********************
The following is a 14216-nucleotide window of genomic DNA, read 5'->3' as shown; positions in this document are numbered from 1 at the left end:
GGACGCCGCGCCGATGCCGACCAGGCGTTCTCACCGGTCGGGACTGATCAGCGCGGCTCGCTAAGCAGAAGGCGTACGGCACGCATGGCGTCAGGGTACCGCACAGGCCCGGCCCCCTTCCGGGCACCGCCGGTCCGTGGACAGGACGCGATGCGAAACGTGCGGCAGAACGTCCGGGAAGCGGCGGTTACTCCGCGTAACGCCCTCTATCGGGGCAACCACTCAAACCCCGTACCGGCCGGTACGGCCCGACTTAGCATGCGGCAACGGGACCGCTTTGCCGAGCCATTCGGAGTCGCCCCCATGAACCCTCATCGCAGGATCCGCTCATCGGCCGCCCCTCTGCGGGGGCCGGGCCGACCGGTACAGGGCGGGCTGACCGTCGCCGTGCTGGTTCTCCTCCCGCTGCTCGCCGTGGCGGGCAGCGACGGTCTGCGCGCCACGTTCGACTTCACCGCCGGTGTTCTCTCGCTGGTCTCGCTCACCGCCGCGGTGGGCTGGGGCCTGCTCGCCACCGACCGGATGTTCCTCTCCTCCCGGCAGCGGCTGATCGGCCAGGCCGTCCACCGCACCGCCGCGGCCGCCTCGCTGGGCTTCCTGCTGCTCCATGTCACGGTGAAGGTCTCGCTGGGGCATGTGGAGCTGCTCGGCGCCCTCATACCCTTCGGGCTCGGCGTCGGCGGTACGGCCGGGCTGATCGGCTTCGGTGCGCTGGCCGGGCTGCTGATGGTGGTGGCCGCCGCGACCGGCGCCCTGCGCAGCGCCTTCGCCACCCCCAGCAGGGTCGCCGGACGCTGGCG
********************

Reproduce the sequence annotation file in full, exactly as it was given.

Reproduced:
The following is a 14216-nucleotide window of genomic DNA, read 5'->3' as shown; positions in this document are numbered from 1 at the left end:
GGACGCCGCGCCGATGCCGACCAGGCGTTCTCACCGGTCGGGACTGATCAGCGCGGCTCGCTAAGCAGAAGGCGTACGGCACGCATGGCGTCAGGGTACCGCACAGGCCCGGCCCCCTTCCGGGCACCGCCGGTCCGTGGACAGGACGCGATGCGAAACGTGCGGCAGAACGTCCGGGAAGCGGCGGTTACTCCGCGTAACGCCCTCTATCGGGGCAACCACTCAAACCCCGTACCGGCCGGTACGGCCCGACTTAGCATGCGGCAACGGGACCGCTTTGCCGAGCCATTCGGAGTCGCCCCCATGAACCCTCATCGCAGGATCCGCTCATCGGCCGCCCCTCTGCGGGGGCCGGGCCGACCGGTACAGGGCGGGCTGACCGTCGCCGTGCTGGTTCTCCTCCCGCTGCTCGCCGTGGCGGGCAGCGACGGTCTGCGCGCCACGTTCGACTTCACCGCCGGTGTTCTCTCGCTGGTCTCGCTCACCGCCGCGGTGGGCTGGGGCCTGCTCGCCACCGACCGGATGTTCCTCTCCTCCCGGCAGCGGCTGATCGGCCAGGCCGTCCACCGCACCGCCGCGGCCGCCTCGCTGGGCTTCCTGCTGCTCCATGTCACGGTGAAGGTCTCGCTGGGGCATGTGGAGCTGCTCGGCGCCCTCATACCCTTCGGGCTCGGCGTCGGCGGTACGGCCGGGCTGATCGGCTTCGGTGCGCTGGCCGGGCTGCTGATGGTGGTGGCCGCCGCGACCGGCGCCCTGCGCAGCGCCTTCGCCACCCCCAGCAGGGTCGCCGGACGCTGGCG